Wednesday

Sketching and models and revisions for wood picks or ornaments, preparing blanks, transferring, cutting, carving, refinement...
Casting, enamel, paint? Sheet metal forming, forging?
Sketching on the body/head

 

Thursday
Discussion of ideas and motifs for larger projects - what do you want to do with the rest of the workshop and what do we need to learn in order to support that work?

Plastics and drafting and 3D modeling and laser cutting and 3D printing intro while we work on additional metalsmithing and fabrication processes. Materials for next week should be procured. Found objects?

Friday
Further discussion of larger project goals and processes and what we can do today and this weekend to prepare.

Continue to fill in demos that we started on Thursday, continue demoing and working. CNC milling?

On the weekends: go to some libraries, explore some stuff, forget all about this stuff. Or maybe obsess about it or lock yourself down in the studios.

 

Week Two

Week two will be somewhat more independent. One of our goals during week one was to work through some basic ideas that we can bring into a major piece or some other plan for working through week two and into the beginning of week three. Get feedback, consider collaborating with each other or other P students, get outside critique, take some risks make samples, produce

 

 

 

 

 


Monday

Final sketches and prototypes, begin production, make sure Phil knows what you're going to need in the coming days

 

Tuesday

Work like crazy, read, write, work some more

Wednesday

Make sure and pause to get help and feedback, read, write, draw, have a few regrets

 


 

Thursday
Everything is failing, all kinds of doubt that any of this was worth your time, run away and go swimming or something

Friday
Make breakthrough, power through, you're doing so well that you can take some additional risks or make something that wasn't on your list...

Monday
Final sanding, polishing, last day in the studio...

Some of the benchmark/samples I've collected while thinking about this subject that I'll be bringing with me to Penland. There are MANY more. 

 

 

 

 

 

 

 

 

 

 

 

 

 

 

 

 

 

 

 

 

 

 


 

Some examples of how I've been thinking through my study collection, reading and thinking and sketching about the subject and experimenting with some comb making production processes.

 

 

 

 

 

 

 

 

 

 

 

 

 

 

 

 

 

 

 

 

 


 

External Links:
Warning: some of this is DISTURBING
 

http://www.fitzmuseum.cam.ac.uk/gallery/afrocombs/combs/timeline.html​ (http://www.historyrevealed.com/combs)
https://www.culturetype.com/2014/07/22/a-tale-of-two-flags-sonya-clark-at-virginia-museum-of-fine-arts/

http://sonyaclark.com/gallery/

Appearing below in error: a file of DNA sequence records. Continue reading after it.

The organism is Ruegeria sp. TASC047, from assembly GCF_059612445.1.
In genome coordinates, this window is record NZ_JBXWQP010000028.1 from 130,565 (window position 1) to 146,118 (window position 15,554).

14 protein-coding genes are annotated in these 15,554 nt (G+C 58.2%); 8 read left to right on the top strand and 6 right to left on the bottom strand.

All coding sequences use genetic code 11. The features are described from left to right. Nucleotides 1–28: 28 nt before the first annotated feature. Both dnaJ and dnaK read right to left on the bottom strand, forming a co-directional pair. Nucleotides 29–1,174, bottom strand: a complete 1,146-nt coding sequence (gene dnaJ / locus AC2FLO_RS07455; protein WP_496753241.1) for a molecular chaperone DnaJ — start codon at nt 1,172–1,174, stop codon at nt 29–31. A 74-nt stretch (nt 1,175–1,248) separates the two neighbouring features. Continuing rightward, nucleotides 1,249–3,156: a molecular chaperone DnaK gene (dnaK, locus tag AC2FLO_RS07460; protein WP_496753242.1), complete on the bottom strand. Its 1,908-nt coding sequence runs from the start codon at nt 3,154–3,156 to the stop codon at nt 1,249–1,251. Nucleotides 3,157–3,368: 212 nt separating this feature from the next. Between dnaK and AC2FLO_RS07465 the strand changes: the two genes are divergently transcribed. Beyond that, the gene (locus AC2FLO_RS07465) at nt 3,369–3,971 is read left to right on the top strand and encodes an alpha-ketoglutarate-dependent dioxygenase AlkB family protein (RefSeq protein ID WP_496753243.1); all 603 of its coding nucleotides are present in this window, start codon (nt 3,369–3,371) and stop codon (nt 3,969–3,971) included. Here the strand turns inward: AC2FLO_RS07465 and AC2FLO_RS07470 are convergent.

http://www.museumofcontemporarycraft.org/manufractured/artists/clark.html

https://www.facebook.com/MusetouchVisualArtsMagazine/videos/1885792014772371/

http://barbaraanneshaircombblog.com/

V&A

https://www.core77.com/posts/25149/A-History-of-Braun-Design-Part-5-Haircare-Products

https://www.core77.com/posts/16904/Now-even-hairbrushes-need-batteries

http://www.truemirror.com/

http://melaniebilenker.com/

https://www.youtube.com/watch?v=lfVD86FB3XQ

https://www.etsy.com/listing/589528021/blue-hairpin-plastic-rose-quartz-silver?ref=shop_home_active_2

https://en.wikipedia.org/wiki/Good_Hair

https://mishkatools.bigcartel.com/

https://collection.cooperhewitt.org/objects/51682569/

Combs in the Smithsonian Museum of African Art

https://fslaser.com/Product/Hobby

https://mizutaniscissors.com/

Brush related things at the Met

https://www.ushmm.org/information/exhibitions/online-exhibitions/special-focus/liberation-of-auschwitz
https://www.ushmm.org/wlc/en/media_fi.php?ModuleId=10005189&MediaId=238

https://www.prm.ox.ac.uk/hair.html

http://auschwitz.org/en/gallery/exhibits/evidence-of-crimes,1.html

https://www.ponoko.com/ (a company that can do laser cutting for you.)

Over the next few weeks we’ll be exploring some of this business together. Using what we already know, and hopefully learning a lot more from primary and secondary sources. I am hoping you’ll read, write, speak to each other, make stuff, fail, and come out in early August somewhat transformed. 
 

Some goals for the workshop: That you develop the rudimentary skills or further develop your already developed skills. That those skills improve not just processes, but material selection, form finding, format familiarity, research methods, surface refinements, ability to tell stories, to make bold and subtle statements, to change the way you communicate about what you do, to find new markets or opportunities, to make connections between new ideas and with new people, to have fun, to worry just enough, to integrate the scattered, to think through hair, to master the basic forms, to take risks, to fail, to make compelling statements, to talk through what any of this means, to go into whatever is next differently than you would have approached it before this workshop.